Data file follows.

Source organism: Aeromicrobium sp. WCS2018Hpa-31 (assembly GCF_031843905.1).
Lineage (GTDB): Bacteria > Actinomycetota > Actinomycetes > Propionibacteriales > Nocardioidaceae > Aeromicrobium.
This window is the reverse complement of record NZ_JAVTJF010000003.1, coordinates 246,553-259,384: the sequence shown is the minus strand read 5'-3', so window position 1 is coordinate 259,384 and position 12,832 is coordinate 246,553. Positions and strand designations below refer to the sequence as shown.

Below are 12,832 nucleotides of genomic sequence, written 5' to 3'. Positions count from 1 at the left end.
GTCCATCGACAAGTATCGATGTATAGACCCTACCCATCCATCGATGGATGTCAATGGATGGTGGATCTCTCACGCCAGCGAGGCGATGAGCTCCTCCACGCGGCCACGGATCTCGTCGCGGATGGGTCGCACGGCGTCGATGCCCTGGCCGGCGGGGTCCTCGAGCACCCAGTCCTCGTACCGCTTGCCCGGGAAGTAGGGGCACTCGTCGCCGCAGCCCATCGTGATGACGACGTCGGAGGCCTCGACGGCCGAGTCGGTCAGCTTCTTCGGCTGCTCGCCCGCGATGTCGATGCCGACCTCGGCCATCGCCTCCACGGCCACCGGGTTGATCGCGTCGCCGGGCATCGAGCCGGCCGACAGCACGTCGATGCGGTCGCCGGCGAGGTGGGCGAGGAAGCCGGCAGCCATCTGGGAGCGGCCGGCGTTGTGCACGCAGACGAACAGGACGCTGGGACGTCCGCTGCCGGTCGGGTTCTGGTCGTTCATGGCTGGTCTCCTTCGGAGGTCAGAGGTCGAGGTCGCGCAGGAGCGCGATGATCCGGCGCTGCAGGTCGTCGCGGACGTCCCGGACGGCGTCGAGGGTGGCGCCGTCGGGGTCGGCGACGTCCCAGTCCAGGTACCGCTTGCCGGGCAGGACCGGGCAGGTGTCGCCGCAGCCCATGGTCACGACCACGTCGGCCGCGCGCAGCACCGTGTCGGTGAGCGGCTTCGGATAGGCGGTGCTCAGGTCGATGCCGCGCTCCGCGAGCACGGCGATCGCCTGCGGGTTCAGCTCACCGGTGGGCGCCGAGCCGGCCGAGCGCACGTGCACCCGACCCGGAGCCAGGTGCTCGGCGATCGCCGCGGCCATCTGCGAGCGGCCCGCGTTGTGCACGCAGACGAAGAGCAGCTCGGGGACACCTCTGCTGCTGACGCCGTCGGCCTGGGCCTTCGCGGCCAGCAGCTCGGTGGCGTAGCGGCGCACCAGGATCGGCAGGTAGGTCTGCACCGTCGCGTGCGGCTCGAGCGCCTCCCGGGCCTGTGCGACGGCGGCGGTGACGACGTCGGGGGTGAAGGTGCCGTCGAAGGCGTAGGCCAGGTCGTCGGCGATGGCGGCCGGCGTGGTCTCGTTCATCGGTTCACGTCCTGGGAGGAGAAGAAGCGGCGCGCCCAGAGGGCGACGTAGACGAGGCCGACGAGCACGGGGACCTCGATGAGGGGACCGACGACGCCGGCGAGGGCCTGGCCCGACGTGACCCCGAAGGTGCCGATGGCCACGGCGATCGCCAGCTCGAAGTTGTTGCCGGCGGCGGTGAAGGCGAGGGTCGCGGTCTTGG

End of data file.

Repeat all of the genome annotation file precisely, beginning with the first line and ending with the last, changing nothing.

Source organism: Aeromicrobium sp. WCS2018Hpa-31 (assembly GCF_031843905.1).
Lineage (GTDB): Bacteria > Actinomycetota > Actinomycetes > Propionibacteriales > Nocardioidaceae > Aeromicrobium.
This window is the reverse complement of record NZ_JAVTJF010000003.1, coordinates 246,553-259,384: the sequence shown is the minus strand read 5'-3', so window position 1 is coordinate 259,384 and position 12,832 is coordinate 246,553. Positions and strand designations below refer to the sequence as shown.

Below are 12,832 nucleotides of genomic sequence, written 5' to 3'. Positions count from 1 at the left end.
GTCCATCGACAAGTATCGATGTATAGACCCTACCCATCCATCGATGGATGTCAATGGATGGTGGATCTCTCACGCCAGCGAGGCGATGAGCTCCTCCACGCGGCCACGGATCTCGTCGCGGATGGGTCGCACGGCGTCGATGCCCTGGCCGGCGGGGTCCTCGAGCACCCAGTCCTCGTACCGCTTGCCCGGGAAGTAGGGGCACTCGTCGCCGCAGCCCATCGTGATGACGACGTCGGAGGCCTCGACGGCCGAGTCGGTCAGCTTCTTCGGCTGCTCGCCCGCGATGTCGATGCCGACCTCGGCCATCGCCTCCACGGCCACCGGGTTGATCGCGTCGCCGGGCATCGAGCCGGCCGACAGCACGTCGATGCGGTCGCCGGCGAGGTGGGCGAGGAAGCCGGCAGCCATCTGGGAGCGGCCGGCGTTGTGCACGCAGACGAACAGGACGCTGGGACGTCCGCTGCCGGTCGGGTTCTGGTCGTTCATGGCTGGTCTCCTTCGGAGGTCAGAGGTCGAGGTCGCGCAGGAGCGCGATGATCCGGCGCTGCAGGTCGTCGCGGACGTCCCGGACGGCGTCGAGGGTGGCGCCGTCGGGGTCGGCGACGTCCCAGTCCAGGTACCGCTTGCCGGGCAGGACCGGGCAGGTGTCGCCGCAGCCCATGGTCACGACCACGTCGGCCGCGCGCAGCACCGTGTCGGTGAGCGGCTTCGGATAGGCGGTGCTCAGGTCGATGCCGCGCTCCGCGAGCACGGCGATCGCCTGCGGGTTCAGCTCACCGGTGGGCGCCGAGCCGGCCGAGCGCACGTGCACCCGACCCGGAGCCAGGTGCTCGGCGATCGCCGCGGCCATCTGCGAGCGGCCCGCGTTGTGCACGCAGACGAAGAGCAGCTCGGGGACACCTCTGCTGCTGACGCCGTCGGCCTGGGCCTTCGCGGCCAGCAGCTCGGTGGCGTAGCGGCGCACCAGGATCGGCAGGTAGGTCTGCACCGTCGCGTGCGGCTCGAGCGCCTCCCGGGCCTGTGCGACGGCGGCGGTGACGACGTCGGGGGTGAAGGTGCCGTCGAAGGCGTAGGCCAGGTCGTCGGCGATGGCGGCCGGCGTGGTCTCGTTCATCGGTTCACGTCCTGGGAGGAGAAGAAGCGGCGCGCCCAGAGGGCGACGTAGACGAGGCCGACGAGCACGGGGACCTCGATGAGGGGACCGACGACGCCGGCGAGGGCCTGGCCCGACGTGACCCCGAAGGTGCCGATGGCCACGGCGATCGCCAGCTCGAAGTTGTTGCCGGCGGCGGTGAAGGCGAGGGTCGCGGTCTTGG